NPS data is traditionally used for customer support. How about using this data for Marketing, targeting the Promoters, Passives, and Detractors differently. Most likely, your Promoters are the engaged customer segment and would give into a bigger ask. Ask them for a review or testimonial which can go to your website or social profiles. Blowing their own trumpet on social profiles is what most of the companies do. How about making it easy and encouraging your customers to write testimonials and reviews? Not only does it look more authentic, but it also helps drive sales. According to a recent research, 61% of customers read online reviews before making a purchase decision, and these reviews are now essential for e-commerce sites.
Passives may not be that engaged. You could possibly urge them to follow you on social media. It’s a low-touch way to stay in touch that could eventually help them become promoters.
Ginny Soskey from Hubspot says that for Detractors, you might offer a way for them to unsubscribe from your emails or change what types of emails they receive from you. It seems counterintuitive, but if you can creatively position the unsubscribe, you could actually make your Detractors love you just a little bit more. Groupon’s unsubscribe page does a great job of letting you unsubscribe … while also making you like them.
In effect, you need to market differently to each group and a spice of creativity goes a long way.
Don’t just believe this when I or anyone else says so. According to this USA Today report, Marriott has gained an average 11.3% a year for the past decade, vs. 7.9% for the Standard & Poor’s 500-stock index with dividends reinvested. Many of the publicly traded companies named as Best Companies to Work For in 2013 saw their stocks perform admirably in the previous year:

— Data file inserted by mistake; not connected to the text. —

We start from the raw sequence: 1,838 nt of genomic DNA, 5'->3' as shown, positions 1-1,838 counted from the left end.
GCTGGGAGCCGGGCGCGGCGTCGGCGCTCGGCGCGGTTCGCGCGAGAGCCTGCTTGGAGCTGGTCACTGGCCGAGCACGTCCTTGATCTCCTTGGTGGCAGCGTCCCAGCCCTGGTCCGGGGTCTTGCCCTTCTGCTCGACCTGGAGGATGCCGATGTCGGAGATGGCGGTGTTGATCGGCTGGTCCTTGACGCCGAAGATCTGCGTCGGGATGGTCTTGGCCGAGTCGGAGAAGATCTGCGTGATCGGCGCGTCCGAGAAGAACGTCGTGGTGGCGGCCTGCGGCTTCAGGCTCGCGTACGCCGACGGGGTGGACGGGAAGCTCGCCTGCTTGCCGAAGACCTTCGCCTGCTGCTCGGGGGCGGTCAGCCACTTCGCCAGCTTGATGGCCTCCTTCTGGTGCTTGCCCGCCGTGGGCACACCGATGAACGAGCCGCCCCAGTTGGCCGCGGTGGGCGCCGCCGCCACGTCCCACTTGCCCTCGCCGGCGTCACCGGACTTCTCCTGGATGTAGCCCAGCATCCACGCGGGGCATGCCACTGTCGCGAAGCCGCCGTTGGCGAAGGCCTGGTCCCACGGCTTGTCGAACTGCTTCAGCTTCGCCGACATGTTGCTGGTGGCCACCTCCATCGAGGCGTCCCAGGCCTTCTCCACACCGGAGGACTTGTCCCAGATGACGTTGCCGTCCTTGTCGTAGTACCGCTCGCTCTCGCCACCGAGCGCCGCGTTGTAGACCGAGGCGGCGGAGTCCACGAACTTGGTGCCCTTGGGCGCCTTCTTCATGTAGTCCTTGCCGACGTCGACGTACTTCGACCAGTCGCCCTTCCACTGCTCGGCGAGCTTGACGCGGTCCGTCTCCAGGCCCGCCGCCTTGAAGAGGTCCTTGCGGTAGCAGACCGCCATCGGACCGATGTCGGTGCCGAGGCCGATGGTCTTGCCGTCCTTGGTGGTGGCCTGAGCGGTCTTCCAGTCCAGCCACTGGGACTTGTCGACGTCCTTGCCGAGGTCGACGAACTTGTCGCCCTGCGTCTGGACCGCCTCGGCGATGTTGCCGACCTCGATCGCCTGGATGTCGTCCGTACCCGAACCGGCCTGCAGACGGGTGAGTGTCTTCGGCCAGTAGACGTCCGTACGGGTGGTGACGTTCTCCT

• Whole Foods soared 31%, vs. 13% for the S&P 500.
• Marriott gained 28%.
• American Express advanced 22%.
Rob Markey says, “Companies who master the Promoter Flywheel consistently create the right conditions in which their employees have the authority and accountability for creating more promoters among their customers. These companies stimulate “micro-innovation” in which employees experiment with new approaches to creating promoters. Employees can engage in these micro-innovations because they have clarity about the objectives (creating more promoters) and guidelines within which they can operate (company values, regulatory requirements, etc.). Clarity about the objective fuels their imaginations. Clarity about the guidelines and values frees their creativity from close supervision and the constraints of creativity-killing approval processes.”
Overall, if a company can keep employees happy, then costs and productivity improve. Happy employees stick around so it reduces recruitment and training costs. After all, nothing gives more positive energy and motivation than knowing that in your endeavour to create a great customer experience, you have impacted someone’s life positively and created a Fan for the company.
Do you have more ideas on what you can do with NPS data or something which you already did? Please share it in the comments below.